Friday, December 25, 2009

Barking up the Right Tree #2: Cautious Optimism

Knowing what I know about the skeptical community, when you strip away our curmudgeonly exteriors, we're optimistic in our basic nature.

Yes, we criticize a lot, have a laundry list of complaints about our adversaries, and so on. Given our opposition, it's natural for us to act with frustration. But that conflict isn't the entirety of our being. We believe that the open-minded nature of science, with the collective teamwork of mankind can solve just about any problem. Scientists are heroic figures to us. They solve problems not with brute force, but by achieving a greater understanding of the world.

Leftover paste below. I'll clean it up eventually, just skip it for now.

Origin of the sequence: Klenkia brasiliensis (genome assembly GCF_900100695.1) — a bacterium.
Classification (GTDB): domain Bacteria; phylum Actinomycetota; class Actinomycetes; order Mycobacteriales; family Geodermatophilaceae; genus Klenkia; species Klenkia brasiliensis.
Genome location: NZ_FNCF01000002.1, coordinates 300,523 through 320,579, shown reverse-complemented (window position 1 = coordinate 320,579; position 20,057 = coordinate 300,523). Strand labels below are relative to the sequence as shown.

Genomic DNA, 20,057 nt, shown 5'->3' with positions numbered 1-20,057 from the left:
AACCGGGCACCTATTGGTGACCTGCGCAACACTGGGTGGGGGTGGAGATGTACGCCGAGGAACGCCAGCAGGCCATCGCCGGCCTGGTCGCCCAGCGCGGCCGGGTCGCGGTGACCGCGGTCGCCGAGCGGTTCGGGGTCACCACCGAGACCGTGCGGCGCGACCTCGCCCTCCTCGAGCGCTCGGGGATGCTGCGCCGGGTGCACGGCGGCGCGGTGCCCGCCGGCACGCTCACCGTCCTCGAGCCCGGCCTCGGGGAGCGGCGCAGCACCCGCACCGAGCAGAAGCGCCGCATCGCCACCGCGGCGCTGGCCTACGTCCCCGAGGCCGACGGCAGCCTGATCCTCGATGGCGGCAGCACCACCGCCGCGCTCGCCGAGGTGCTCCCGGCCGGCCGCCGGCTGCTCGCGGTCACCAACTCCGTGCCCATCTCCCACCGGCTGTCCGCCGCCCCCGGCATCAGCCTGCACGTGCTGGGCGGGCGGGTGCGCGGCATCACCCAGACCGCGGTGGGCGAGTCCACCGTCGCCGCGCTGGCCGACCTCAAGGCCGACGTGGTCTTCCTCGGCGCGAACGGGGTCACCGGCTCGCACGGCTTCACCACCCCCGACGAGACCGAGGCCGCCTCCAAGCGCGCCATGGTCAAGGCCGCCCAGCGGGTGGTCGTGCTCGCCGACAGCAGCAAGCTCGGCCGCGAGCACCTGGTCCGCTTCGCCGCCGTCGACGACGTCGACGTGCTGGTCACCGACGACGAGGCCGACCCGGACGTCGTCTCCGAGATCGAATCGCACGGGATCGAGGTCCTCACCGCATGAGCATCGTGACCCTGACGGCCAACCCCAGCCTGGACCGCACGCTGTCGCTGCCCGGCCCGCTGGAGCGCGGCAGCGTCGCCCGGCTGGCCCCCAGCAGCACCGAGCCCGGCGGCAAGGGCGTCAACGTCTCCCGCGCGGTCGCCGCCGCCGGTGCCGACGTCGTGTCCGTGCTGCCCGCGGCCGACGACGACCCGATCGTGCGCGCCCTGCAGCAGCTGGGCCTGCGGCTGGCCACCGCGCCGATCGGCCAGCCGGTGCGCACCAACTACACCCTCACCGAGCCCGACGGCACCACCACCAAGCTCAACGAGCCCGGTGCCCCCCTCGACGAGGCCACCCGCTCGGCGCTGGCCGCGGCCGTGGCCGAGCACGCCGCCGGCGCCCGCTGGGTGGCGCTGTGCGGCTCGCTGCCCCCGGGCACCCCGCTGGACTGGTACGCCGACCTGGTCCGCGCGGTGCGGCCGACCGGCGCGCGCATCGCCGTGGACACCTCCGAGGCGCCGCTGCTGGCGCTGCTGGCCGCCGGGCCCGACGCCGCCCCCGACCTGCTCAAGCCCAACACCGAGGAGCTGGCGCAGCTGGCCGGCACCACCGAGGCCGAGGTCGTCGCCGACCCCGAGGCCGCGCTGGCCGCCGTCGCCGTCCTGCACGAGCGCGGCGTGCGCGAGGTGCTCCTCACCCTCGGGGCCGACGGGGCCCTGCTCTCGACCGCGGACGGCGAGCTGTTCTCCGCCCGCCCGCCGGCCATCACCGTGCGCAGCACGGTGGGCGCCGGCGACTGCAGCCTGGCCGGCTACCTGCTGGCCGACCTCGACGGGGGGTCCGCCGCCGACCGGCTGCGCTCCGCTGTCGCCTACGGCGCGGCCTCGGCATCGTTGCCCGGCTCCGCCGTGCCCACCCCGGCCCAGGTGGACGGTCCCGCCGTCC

The caution comes with the open-mindedness: We are open to the idea that we could be wrong. That's why we need controls and blinding to minimize our biases on the data. It's natural to hope for the best and see what you want to see. As skeptics, we're aware of that, so we exercise caution when we see what appears to be an easy solution. High standards exist to prevent mistakes caused by wishful thinking.

With our underlying idealism, it's only natural that we recoil at the cynicism we so often find in those who don't trust science. "Woo" as we call it, so often feeds on fear of imagined dangers, distrust in the motives of anyone who disagrees, arrogance that leads one to believe he's immune to normal imperfections, and closed-mindedness towards the very idea of changing beliefs.

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